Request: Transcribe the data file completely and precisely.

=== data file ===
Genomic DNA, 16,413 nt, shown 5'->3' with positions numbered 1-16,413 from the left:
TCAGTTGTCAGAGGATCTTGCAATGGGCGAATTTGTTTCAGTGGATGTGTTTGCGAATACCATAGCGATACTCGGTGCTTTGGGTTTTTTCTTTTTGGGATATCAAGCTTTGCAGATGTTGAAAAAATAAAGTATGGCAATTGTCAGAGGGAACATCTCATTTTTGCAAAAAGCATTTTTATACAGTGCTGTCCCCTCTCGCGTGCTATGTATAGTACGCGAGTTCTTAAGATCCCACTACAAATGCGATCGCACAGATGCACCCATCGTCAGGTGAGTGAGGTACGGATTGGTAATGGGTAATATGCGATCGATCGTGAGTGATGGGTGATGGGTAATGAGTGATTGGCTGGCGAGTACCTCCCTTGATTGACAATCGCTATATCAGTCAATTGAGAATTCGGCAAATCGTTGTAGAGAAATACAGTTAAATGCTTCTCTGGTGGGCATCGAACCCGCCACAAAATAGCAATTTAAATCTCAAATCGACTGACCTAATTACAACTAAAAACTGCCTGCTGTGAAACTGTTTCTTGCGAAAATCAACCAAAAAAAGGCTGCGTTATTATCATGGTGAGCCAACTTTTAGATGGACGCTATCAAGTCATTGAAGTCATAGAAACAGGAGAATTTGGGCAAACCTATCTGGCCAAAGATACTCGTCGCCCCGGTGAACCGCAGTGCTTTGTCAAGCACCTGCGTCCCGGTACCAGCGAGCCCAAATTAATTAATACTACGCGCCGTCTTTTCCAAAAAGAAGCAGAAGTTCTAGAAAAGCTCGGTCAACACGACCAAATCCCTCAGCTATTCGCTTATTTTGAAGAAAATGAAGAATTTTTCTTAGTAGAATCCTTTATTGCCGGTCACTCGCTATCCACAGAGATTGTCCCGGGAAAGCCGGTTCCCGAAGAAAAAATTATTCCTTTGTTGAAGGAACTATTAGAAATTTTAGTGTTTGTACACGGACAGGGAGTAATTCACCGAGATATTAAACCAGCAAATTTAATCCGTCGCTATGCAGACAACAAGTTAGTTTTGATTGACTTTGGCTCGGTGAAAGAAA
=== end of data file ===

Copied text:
Genomic DNA, 16,413 nt, shown 5'->3' with positions numbered 1-16,413 from the left:
TCAGTTGTCAGAGGATCTTGCAATGGGCGAATTTGTTTCAGTGGATGTGTTTGCGAATACCATAGCGATACTCGGTGCTTTGGGTTTTTTCTTTTTGGGATATCAAGCTTTGCAGATGTTGAAAAAATAAAGTATGGCAATTGTCAGAGGGAACATCTCATTTTTGCAAAAAGCATTTTTATACAGTGCTGTCCCCTCTCGCGTGCTATGTATAGTACGCGAGTTCTTAAGATCCCACTACAAATGCGATCGCACAGATGCACCCATCGTCAGGTGAGTGAGGTACGGATTGGTAATGGGTAATATGCGATCGATCGTGAGTGATGGGTGATGGGTAATGAGTGATTGGCTGGCGAGTACCTCCCTTGATTGACAATCGCTATATCAGTCAATTGAGAATTCGGCAAATCGTTGTAGAGAAATACAGTTAAATGCTTCTCTGGTGGGCATCGAACCCGCCACAAAATAGCAATTTAAATCTCAAATCGACTGACCTAATTACAACTAAAAACTGCCTGCTGTGAAACTGTTTCTTGCGAAAATCAACCAAAAAAAGGCTGCGTTATTATCATGGTGAGCCAACTTTTAGATGGACGCTATCAAGTCATTGAAGTCATAGAAACAGGAGAATTTGGGCAAACCTATCTGGCCAAAGATACTCGTCGCCCCGGTGAACCGCAGTGCTTTGTCAAGCACCTGCGTCCCGGTACCAGCGAGCCCAAATTAATTAATACTACGCGCCGTCTTTTCCAAAAAGAAGCAGAAGTTCTAGAAAAGCTCGGTCAACACGACCAAATCCCTCAGCTATTCGCTTATTTTGAAGAAAATGAAGAATTTTTCTTAGTAGAATCCTTTATTGCCGGTCACTCGCTATCCACAGAGATTGTCCCGGGAAAGCCGGTTCCCGAAGAAAAAATTATTCCTTTGTTGAAGGAACTATTAGAAATTTTAGTGTTTGTACACGGACAGGGAGTAATTCACCGAGATATTAAACCAGCAAATTTAATCCGTCGCTATGCAGACAACAAGTTAGTTTTGATTGACTTTGGCTCGGTGAAAGAAA